Tra la la -- I know everyone's probably getting sick of Hirshman, but I am just so tickled to have gotten my copy of her book Get to Work: A Manifesto for Women of the World from Amazon. Hirshman's book speaks to something deep in my core. The fact is, I am completely Hirshman-ish in my thinking about my own choices and I always have been. Yet I see nary any validation for that in our culture, especially for women.
I have always felt not only a strong desire for a career but a strong sense of DUTY towards my career. I have always been very duty-oriented, and in my mind, my obligation is to contribute to the labor force, and to push myself as far as I can in whatever endeavor I choose to adopt. I feel this way partly because I feel I ought to exercise the rights hard-won by past feminists, and partly because I feel that I ought to use all of my privileges, all of my talents and education, out in the world for the benefit of others besides my family. Maybe I am not talented enough to discover the cure for cancer, but I still ought to use my talents however far they extend.
This is why it cheeves me off to no end when career women are castigated as being "selfish." I always think to myself, "Working long hours and fretting constantly on behalf of my clients is the way a selfish person behaves?!?!?!? People think I do this just so I can drive a snazzy car?!?!?!?" (By the way, my car is so un-snazzy that I actually have to roll the windows up and down manually.)
Working is certainly no walk in the park. It's stressful and you're constantly answering to people. In my case, I've got demanding clients, perfectionist bosses, and grumpy judges all looking over my shoulder, as well as opposing counsel just waiting for me to trip up. There are days when I love it and days when I am miserable. But there is no question in my mind that my calling and my obligation in life is to WORK, and to work outside the home. I don't do this just to have a little extra cash in the bank and I don't do it just to look all glamorous in a business suit. I do it because I think what I do has value.
And you know what else? I do put my work above family. All the time. It is a frequent occurrence in our household that I will say to my darling husband, "You know what? You're not gonna see me this weekend, because I am going to be chained to my desk working." Do I feel even slightly guilty about this? Not a bit. His job as my husband is to support me in my endeavors just as I support him in his. He has my first loyalty over any other individual on the planet, and I love him deeply, and I would certainly drop everything for him in a crisis, but family time does not come before work time in our house. No way. The point of family, in my view, is to support and nurture the individual visions of each member. "Family" is not in itself a mythical good or an end goal.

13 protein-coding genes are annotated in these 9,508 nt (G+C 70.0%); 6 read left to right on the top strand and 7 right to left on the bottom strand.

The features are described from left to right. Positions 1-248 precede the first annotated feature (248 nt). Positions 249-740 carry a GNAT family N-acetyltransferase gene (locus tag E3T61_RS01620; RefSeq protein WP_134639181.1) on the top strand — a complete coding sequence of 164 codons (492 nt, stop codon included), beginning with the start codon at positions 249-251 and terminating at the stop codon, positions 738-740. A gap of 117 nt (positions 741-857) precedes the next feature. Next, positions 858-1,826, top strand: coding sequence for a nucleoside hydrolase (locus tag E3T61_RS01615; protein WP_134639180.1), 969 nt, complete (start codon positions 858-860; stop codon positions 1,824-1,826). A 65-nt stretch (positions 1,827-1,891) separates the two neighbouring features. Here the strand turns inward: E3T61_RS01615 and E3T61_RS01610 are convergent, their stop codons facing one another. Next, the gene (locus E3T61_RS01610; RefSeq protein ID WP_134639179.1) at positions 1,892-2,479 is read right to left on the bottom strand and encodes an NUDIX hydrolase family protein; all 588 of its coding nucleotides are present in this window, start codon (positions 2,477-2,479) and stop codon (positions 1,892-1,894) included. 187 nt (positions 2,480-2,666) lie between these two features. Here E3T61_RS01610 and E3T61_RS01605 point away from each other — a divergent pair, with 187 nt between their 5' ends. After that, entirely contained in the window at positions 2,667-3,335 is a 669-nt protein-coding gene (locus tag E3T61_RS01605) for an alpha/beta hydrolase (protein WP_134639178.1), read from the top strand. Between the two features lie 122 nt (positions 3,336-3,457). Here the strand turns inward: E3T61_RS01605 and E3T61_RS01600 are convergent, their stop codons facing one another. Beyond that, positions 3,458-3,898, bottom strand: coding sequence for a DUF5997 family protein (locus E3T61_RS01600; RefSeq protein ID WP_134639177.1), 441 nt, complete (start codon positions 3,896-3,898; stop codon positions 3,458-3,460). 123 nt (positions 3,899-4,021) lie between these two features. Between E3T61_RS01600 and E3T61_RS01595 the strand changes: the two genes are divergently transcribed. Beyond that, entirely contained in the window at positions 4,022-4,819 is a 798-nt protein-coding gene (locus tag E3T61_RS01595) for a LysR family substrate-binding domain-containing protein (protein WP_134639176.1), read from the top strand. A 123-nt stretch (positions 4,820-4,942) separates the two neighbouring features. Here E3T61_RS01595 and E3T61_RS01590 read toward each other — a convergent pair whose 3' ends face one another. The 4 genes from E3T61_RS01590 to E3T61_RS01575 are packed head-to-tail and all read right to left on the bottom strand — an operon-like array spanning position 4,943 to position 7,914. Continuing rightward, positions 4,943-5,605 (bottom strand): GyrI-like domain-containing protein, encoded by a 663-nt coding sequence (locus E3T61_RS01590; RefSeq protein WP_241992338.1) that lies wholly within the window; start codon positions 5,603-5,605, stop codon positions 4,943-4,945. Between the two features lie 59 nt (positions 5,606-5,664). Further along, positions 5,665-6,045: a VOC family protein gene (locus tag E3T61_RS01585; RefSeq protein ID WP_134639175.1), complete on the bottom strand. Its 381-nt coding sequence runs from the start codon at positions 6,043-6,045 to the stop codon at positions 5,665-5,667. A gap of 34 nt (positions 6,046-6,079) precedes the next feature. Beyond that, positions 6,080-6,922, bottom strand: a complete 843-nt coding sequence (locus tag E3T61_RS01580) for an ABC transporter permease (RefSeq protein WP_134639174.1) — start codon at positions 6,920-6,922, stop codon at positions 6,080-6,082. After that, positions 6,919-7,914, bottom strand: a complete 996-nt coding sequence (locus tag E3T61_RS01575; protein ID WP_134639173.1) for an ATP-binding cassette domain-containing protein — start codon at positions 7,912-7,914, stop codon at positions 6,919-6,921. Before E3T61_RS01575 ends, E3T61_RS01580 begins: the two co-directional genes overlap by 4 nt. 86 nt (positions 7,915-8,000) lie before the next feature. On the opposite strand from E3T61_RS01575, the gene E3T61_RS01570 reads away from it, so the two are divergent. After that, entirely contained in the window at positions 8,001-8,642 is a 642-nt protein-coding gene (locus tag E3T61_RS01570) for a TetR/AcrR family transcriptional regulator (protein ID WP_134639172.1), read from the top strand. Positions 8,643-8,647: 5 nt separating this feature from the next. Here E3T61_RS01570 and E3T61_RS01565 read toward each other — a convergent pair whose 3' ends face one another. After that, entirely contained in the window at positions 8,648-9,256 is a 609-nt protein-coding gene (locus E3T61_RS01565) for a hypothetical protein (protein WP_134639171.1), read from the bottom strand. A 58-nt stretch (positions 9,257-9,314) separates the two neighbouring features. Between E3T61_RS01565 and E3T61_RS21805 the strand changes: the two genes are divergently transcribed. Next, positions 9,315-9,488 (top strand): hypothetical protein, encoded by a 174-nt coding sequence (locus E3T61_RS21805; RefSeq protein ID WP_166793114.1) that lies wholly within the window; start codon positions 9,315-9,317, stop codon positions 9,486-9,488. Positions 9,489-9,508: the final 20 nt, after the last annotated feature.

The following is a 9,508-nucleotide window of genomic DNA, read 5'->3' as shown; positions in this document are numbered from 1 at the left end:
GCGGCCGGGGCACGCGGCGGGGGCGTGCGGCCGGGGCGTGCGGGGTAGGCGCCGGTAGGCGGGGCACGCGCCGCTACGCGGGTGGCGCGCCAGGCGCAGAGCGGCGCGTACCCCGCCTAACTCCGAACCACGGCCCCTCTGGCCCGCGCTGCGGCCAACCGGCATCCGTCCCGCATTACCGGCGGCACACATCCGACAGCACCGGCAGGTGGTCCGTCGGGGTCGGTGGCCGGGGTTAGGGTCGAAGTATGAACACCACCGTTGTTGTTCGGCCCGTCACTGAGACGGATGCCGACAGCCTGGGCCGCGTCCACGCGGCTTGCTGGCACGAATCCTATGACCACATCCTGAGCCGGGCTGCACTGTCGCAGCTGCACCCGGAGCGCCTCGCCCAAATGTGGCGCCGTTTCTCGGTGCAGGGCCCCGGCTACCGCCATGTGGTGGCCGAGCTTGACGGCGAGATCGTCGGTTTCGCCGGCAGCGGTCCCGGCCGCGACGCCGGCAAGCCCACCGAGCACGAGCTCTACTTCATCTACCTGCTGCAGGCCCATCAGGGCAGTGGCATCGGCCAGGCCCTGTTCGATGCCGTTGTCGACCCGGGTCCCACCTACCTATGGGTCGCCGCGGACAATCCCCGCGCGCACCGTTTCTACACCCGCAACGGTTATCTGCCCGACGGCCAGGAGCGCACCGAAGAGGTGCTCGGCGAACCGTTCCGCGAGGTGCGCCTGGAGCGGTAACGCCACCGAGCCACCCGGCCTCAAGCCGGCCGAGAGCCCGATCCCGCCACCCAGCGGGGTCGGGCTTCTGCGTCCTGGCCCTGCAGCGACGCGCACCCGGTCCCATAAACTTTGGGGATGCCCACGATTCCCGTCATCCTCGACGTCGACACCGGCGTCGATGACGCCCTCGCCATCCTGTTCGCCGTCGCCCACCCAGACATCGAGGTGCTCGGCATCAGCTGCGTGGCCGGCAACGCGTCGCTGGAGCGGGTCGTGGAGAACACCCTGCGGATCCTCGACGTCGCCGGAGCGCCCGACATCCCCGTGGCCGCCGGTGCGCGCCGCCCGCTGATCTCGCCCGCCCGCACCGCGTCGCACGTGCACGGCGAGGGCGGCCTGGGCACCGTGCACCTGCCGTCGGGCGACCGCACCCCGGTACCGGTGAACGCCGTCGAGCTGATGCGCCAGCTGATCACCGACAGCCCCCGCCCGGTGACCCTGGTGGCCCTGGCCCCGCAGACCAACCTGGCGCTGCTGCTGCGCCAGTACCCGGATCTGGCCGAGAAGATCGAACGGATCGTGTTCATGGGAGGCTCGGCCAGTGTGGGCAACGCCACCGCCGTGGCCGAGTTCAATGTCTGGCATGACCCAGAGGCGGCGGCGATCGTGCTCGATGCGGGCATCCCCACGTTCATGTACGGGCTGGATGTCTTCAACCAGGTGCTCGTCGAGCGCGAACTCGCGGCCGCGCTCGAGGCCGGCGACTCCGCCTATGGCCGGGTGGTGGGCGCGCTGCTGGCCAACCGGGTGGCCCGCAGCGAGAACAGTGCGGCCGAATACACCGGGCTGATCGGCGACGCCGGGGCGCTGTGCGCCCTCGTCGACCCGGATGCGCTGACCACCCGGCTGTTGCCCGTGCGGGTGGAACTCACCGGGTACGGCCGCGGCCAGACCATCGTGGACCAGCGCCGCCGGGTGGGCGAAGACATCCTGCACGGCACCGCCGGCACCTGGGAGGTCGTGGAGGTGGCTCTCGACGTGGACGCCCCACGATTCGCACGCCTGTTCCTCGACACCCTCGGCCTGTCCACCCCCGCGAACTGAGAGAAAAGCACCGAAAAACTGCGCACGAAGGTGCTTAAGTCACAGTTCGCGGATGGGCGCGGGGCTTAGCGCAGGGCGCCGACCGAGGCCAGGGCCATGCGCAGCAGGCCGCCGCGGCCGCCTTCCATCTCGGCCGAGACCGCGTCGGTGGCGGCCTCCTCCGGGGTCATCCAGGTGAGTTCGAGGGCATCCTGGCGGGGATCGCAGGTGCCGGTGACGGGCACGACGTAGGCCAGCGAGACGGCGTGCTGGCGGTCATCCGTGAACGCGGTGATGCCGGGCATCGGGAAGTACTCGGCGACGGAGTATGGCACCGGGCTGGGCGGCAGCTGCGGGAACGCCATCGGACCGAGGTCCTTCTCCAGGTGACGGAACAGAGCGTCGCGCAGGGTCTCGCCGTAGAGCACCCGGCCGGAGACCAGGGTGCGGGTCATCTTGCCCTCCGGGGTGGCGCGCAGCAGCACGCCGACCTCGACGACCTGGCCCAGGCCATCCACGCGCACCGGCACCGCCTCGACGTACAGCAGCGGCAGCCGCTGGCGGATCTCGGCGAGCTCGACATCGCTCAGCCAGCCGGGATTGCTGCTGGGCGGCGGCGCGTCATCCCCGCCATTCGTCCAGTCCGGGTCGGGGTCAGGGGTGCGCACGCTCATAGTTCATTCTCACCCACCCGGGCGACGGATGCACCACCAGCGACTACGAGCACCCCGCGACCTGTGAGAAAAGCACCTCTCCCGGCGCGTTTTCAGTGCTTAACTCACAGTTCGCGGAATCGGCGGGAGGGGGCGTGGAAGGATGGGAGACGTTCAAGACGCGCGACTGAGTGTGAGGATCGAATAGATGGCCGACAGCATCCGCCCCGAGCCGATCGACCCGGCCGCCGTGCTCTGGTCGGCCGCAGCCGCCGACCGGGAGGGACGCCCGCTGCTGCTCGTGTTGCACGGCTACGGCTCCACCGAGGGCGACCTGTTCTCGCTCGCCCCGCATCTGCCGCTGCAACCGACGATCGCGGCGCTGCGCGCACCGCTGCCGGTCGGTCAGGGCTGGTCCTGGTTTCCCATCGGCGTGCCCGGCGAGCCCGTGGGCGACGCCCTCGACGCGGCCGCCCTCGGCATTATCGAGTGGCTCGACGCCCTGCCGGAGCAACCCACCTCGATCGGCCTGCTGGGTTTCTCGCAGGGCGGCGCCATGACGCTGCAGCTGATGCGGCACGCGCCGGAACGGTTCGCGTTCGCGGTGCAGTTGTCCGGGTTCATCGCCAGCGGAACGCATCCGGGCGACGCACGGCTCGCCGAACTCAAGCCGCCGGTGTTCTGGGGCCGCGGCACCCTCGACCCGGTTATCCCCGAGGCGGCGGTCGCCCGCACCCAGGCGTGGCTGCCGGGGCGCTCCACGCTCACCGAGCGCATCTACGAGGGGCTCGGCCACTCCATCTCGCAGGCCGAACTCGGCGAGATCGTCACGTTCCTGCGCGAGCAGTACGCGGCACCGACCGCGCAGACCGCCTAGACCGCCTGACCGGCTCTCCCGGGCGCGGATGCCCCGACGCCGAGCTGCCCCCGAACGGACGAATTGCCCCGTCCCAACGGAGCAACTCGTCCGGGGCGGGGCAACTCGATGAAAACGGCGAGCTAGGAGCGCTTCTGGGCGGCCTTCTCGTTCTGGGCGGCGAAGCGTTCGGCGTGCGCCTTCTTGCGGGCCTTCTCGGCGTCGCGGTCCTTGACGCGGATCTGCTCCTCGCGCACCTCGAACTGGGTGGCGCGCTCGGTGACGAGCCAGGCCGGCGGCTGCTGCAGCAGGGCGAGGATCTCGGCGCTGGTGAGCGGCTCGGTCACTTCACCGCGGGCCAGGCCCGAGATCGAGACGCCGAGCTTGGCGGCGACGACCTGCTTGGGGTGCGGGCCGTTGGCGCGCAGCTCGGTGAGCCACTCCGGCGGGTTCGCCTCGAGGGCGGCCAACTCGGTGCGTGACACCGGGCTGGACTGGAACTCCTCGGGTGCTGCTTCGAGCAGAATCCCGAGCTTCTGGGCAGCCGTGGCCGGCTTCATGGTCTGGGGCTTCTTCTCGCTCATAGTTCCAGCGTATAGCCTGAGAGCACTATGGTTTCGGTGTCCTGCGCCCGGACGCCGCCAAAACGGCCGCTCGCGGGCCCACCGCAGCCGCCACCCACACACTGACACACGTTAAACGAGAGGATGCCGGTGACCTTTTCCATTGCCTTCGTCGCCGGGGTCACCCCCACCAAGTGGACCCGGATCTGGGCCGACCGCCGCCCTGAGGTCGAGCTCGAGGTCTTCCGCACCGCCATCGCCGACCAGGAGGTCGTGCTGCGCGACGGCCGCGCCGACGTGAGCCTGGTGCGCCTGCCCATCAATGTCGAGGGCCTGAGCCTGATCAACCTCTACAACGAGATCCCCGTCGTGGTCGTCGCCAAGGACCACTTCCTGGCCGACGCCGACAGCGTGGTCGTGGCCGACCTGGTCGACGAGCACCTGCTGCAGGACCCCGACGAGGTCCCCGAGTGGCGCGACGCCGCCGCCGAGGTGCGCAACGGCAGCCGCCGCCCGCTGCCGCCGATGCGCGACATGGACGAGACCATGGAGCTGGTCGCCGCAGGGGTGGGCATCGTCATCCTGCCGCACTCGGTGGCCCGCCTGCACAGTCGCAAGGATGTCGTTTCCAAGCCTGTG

I know Hirshman has pissed off a lot of people by trashing other women's choices and I have said repeatedly that deriding how other people spend their time isn't my thing. But, you know what, it is so wonderful and refreshing to have someone validate -- without apology or qualification -- the choices of working women who value their careers. And reading her validation made me realize how very rare it is to see that in our press and in our culture.
The few times I have expressed to others my real feelings about career and its centrality to my life and self-image, I have been absolutely derided. When I told a college professor/mentor that I was "ambitious," she acted as though I had confessed some terrible sin that she had to help me overcome. Others have told me that I am "arrogant" or that I am a "sucker" just slaving away to make some big company richer.
But I will say it here, loud and proud. I work full-time for a living and I will continue working full-time for a living. I will work full-time for a living if I have children. I will work full-time for a living if my husband gets a $500,000 a year job. I will work full-time for a living if I win the lottery. On my death bed, I will probably wish that I spent more time at the office. And I think that's an absolutely honorable choice that I, as a woman, have no need to apologize for. Thank you very much.